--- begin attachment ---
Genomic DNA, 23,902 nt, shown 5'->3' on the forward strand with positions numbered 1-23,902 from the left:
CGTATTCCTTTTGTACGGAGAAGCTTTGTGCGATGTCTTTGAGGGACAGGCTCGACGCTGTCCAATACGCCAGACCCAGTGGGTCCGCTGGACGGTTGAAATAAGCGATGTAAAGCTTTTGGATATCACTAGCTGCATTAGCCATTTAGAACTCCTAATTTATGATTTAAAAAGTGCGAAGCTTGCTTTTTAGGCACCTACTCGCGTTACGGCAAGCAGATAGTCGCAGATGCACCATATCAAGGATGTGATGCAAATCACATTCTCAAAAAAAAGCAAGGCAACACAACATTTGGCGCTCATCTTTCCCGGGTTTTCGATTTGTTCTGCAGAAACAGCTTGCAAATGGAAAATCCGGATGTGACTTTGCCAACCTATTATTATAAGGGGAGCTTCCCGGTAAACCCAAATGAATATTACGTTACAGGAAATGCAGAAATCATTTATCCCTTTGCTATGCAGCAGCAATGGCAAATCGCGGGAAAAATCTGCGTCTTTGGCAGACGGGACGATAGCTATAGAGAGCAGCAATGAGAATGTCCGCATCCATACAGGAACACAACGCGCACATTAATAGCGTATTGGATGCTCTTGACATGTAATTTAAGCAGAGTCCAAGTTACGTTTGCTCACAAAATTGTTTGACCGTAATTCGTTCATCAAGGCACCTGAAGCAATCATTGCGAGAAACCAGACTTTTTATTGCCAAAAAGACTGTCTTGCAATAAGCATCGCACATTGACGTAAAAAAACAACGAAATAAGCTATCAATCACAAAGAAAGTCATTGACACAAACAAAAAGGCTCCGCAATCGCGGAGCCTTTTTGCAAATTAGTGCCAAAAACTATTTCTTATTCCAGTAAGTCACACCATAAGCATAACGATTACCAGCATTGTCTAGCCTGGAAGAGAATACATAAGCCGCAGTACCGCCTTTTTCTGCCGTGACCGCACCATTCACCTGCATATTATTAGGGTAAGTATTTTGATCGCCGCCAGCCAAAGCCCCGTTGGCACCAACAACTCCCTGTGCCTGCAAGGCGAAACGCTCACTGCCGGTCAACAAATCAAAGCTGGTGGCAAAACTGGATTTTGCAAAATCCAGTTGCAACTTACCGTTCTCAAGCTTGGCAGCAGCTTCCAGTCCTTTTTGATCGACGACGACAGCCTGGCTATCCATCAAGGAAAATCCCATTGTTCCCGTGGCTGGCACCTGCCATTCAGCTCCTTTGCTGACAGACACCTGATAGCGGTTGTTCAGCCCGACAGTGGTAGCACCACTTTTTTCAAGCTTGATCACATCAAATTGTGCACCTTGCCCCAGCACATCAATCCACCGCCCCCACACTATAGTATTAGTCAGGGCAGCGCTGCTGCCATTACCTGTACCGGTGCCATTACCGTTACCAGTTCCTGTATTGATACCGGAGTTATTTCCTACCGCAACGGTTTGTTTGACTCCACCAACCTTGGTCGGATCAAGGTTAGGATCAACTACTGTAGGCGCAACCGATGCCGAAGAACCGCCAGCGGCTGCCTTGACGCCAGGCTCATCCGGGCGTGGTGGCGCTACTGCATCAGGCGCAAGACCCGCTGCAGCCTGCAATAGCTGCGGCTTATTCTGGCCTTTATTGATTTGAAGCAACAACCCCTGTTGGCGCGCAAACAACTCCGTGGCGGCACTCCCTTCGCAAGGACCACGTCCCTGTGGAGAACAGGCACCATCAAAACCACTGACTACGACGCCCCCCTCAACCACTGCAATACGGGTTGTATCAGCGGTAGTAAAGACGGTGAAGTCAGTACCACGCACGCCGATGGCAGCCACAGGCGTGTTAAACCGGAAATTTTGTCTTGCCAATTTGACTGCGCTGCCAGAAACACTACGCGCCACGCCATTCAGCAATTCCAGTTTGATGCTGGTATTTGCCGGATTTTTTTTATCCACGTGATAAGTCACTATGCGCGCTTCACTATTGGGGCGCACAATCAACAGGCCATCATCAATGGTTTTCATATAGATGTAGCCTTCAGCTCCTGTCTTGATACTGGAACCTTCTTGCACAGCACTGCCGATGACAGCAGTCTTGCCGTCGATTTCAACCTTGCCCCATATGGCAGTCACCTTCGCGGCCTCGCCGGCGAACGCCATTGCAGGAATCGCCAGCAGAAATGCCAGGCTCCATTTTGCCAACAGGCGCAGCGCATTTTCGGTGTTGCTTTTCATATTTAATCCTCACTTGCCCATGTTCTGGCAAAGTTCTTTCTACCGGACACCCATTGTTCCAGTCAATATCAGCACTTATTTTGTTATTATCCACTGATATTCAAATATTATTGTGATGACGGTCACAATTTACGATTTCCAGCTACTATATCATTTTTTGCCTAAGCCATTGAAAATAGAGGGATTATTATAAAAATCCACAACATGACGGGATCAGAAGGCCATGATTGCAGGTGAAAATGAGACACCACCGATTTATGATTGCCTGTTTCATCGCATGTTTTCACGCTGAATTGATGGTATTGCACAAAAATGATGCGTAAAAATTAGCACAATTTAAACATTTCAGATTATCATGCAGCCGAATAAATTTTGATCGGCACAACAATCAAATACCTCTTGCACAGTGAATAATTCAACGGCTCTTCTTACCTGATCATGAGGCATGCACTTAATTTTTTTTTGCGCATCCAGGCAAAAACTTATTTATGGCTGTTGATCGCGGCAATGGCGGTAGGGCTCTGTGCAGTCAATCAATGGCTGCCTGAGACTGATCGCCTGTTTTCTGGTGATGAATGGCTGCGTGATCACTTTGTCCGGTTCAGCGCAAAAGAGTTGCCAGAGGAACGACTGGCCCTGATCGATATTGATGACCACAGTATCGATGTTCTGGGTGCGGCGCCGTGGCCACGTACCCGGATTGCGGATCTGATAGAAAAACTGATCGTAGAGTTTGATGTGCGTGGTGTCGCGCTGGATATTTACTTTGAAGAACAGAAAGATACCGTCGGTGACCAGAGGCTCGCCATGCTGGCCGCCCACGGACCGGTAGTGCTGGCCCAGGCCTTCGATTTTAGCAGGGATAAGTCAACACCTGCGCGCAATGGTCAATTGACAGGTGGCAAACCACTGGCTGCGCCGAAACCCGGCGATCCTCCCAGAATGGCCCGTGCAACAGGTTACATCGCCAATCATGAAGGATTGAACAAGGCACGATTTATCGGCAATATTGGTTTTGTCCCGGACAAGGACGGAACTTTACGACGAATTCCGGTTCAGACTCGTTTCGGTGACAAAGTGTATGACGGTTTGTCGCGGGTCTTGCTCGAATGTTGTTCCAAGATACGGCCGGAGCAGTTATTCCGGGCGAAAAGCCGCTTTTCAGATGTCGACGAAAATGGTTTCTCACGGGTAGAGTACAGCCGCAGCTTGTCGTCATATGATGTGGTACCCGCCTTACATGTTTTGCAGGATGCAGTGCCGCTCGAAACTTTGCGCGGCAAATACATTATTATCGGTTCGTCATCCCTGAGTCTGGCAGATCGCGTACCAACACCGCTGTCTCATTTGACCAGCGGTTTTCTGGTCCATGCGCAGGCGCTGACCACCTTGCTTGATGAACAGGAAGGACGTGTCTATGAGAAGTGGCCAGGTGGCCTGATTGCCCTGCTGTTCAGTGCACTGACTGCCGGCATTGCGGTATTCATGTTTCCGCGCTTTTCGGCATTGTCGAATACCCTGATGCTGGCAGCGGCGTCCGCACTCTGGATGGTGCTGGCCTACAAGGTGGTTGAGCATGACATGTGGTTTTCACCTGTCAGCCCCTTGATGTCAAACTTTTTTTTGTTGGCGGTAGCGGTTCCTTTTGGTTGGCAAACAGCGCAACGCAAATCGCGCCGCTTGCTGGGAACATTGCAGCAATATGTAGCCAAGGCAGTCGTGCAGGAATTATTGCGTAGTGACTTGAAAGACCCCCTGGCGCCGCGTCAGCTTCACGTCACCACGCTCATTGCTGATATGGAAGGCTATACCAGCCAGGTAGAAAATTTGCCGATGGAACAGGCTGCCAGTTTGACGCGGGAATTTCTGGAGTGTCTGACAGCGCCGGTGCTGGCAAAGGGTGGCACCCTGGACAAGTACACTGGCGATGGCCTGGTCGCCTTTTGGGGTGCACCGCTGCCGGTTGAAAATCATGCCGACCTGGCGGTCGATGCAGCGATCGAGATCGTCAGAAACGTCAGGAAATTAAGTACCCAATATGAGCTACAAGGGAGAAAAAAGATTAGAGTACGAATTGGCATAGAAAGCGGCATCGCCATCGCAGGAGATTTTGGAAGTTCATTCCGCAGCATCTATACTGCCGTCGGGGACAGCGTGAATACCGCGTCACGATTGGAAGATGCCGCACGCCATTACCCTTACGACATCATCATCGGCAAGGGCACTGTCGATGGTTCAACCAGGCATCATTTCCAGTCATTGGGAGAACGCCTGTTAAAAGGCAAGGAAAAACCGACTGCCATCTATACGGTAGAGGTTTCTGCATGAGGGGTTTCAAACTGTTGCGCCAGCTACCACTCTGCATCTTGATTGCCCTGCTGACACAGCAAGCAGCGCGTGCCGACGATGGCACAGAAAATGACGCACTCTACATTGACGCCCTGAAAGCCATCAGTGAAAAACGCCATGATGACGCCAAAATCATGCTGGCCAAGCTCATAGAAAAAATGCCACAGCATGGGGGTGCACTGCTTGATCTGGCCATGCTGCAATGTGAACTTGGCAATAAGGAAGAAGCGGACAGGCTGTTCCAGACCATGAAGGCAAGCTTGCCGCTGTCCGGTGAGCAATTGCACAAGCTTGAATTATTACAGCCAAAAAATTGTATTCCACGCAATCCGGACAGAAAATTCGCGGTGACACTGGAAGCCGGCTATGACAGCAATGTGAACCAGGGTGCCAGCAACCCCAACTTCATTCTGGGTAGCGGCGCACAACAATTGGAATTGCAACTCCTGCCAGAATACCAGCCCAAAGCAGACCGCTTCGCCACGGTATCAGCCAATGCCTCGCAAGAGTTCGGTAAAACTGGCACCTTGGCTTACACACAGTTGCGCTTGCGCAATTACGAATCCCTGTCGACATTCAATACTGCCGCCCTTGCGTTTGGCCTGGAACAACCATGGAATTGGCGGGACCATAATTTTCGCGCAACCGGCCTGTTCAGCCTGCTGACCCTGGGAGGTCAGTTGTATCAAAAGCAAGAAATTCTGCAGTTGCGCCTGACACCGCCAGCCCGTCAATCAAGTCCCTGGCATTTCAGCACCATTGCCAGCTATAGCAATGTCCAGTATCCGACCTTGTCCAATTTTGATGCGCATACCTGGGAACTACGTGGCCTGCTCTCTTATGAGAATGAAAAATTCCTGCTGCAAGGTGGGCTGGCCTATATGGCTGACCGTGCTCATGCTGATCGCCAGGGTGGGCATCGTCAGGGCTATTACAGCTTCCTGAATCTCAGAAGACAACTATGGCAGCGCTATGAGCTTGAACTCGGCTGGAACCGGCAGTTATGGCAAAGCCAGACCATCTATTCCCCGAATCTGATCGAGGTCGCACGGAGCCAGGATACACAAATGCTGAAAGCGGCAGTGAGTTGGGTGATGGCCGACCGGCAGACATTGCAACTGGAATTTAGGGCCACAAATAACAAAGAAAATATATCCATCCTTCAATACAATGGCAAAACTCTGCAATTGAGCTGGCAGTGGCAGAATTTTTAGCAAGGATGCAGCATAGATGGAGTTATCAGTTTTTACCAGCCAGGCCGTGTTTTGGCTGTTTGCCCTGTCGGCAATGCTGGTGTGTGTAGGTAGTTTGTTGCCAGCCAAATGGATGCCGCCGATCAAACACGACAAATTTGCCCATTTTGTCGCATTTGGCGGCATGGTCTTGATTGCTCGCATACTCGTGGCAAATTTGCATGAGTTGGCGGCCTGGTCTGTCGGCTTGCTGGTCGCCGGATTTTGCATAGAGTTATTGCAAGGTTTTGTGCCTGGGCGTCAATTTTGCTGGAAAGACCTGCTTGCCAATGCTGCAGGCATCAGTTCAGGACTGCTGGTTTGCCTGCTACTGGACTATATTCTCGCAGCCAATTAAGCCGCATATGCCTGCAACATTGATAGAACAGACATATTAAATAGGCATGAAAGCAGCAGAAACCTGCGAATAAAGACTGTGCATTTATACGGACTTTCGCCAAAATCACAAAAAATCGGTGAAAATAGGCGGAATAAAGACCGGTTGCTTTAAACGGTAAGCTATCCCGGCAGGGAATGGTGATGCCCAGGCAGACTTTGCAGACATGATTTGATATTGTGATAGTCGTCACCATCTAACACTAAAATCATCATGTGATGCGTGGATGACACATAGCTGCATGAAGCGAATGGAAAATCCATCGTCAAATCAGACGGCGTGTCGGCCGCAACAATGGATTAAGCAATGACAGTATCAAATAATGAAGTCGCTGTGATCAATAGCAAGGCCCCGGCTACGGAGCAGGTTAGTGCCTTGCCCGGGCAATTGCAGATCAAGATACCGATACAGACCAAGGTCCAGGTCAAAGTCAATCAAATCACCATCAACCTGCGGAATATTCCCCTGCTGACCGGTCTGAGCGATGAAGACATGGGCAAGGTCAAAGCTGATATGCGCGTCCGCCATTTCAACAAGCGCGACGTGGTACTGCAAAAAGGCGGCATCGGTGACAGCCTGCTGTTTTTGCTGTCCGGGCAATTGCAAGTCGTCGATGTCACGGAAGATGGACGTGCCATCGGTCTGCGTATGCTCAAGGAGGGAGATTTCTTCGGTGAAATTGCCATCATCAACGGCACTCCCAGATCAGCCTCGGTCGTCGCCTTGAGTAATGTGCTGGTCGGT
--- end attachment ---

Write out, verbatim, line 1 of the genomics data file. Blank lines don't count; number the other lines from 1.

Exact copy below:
Genomic DNA, 23,902 nt, shown 5'->3' on the forward strand with positions numbered 1-23,902 from the left: